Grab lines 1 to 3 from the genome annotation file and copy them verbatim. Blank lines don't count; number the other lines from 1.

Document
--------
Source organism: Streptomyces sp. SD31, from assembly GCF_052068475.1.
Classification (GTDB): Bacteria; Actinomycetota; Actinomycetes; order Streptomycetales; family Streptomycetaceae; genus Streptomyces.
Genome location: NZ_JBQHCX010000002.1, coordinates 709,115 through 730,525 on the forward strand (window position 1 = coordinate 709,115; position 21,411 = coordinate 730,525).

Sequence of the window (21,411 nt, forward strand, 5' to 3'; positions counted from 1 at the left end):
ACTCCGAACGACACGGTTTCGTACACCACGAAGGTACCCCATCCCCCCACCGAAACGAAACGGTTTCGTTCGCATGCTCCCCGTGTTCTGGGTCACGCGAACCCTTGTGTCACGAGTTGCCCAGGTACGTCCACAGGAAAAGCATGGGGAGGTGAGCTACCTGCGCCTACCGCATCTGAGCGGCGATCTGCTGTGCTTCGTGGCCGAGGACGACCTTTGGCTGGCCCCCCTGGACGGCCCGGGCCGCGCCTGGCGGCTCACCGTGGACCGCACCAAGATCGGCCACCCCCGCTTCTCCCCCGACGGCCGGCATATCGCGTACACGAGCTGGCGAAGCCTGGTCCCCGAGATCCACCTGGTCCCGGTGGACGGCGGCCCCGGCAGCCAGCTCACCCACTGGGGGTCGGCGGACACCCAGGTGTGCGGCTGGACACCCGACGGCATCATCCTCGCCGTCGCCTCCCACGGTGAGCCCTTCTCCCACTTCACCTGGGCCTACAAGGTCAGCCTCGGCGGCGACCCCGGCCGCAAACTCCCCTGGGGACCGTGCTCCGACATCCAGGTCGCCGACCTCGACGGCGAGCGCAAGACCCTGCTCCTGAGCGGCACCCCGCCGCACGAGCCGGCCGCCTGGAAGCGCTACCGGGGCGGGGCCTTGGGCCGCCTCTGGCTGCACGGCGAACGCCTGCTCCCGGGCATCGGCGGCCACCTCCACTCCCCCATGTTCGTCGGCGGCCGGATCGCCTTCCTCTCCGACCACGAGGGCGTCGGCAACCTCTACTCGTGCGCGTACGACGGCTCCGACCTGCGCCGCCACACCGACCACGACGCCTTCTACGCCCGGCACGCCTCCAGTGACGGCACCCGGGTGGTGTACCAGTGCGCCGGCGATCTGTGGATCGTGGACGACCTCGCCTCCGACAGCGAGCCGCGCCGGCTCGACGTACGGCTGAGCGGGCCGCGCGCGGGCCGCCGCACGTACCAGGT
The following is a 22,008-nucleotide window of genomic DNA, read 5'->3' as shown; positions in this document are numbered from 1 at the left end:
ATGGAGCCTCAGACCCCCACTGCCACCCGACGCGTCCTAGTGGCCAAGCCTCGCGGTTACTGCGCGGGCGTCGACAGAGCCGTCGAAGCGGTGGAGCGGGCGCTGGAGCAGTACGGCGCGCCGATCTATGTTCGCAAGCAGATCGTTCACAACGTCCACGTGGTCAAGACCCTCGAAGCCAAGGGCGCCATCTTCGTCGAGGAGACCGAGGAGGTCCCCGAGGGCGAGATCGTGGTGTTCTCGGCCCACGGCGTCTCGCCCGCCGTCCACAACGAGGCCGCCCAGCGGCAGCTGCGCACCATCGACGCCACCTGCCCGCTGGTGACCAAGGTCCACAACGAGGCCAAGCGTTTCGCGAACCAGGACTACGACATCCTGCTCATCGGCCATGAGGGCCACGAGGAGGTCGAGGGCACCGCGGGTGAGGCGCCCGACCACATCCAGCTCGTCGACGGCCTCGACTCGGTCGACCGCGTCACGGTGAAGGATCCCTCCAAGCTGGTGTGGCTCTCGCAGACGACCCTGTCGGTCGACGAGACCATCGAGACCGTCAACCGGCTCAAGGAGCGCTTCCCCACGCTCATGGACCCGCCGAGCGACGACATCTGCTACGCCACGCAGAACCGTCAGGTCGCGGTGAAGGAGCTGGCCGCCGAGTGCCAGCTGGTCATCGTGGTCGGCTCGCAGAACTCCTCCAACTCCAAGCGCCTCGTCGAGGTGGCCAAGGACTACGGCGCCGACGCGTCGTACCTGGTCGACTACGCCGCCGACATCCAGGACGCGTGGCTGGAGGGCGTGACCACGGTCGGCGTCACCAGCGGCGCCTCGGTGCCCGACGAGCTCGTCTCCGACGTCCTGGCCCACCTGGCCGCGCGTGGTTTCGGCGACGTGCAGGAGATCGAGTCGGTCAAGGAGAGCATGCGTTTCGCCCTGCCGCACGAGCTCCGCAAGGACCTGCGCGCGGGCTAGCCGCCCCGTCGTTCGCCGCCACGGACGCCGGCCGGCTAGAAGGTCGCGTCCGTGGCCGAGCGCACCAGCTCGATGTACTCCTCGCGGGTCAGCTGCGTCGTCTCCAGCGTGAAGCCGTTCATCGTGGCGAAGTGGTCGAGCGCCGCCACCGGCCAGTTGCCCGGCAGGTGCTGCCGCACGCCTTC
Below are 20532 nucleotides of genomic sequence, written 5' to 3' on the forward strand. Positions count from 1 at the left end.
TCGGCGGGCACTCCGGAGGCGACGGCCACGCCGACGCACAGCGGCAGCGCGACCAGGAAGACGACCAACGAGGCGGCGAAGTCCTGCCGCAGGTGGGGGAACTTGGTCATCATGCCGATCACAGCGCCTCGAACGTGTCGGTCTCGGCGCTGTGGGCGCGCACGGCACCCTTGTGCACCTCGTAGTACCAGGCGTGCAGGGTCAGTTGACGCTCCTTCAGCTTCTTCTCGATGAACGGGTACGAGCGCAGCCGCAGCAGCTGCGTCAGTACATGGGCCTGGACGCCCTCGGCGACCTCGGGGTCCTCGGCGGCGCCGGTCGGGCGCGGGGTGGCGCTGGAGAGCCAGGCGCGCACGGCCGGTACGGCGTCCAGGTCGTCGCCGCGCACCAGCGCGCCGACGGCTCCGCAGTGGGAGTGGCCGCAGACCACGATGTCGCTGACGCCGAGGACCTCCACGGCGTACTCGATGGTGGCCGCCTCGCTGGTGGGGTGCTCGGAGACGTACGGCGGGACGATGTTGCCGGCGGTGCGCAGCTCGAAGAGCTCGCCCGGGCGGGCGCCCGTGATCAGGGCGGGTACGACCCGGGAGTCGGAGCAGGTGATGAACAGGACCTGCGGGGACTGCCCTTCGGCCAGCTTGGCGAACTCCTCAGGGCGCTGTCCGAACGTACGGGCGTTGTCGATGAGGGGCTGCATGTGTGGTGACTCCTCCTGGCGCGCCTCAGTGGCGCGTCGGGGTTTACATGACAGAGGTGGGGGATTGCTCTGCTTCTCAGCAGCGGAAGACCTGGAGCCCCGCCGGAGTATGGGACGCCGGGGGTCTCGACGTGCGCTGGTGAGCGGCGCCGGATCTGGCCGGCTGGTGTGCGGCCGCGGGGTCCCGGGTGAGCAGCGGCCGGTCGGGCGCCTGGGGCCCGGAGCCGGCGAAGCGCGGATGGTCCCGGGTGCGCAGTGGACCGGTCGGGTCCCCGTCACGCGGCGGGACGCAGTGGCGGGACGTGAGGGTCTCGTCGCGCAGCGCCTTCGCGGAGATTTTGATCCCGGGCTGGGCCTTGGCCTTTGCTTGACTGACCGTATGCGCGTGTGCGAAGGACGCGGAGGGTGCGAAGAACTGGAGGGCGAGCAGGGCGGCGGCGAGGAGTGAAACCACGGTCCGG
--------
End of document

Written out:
Source organism: Streptomyces sp. SD31, from assembly GCF_052068475.1.
Classification (GTDB): Bacteria; Actinomycetota; Actinomycetes; order Streptomycetales; family Streptomycetaceae; genus Streptomyces.
Genome location: NZ_JBQHCX010000002.1, coordinates 709,115 through 730,525 on the forward strand (window position 1 = coordinate 709,115; position 21,411 = coordinate 730,525).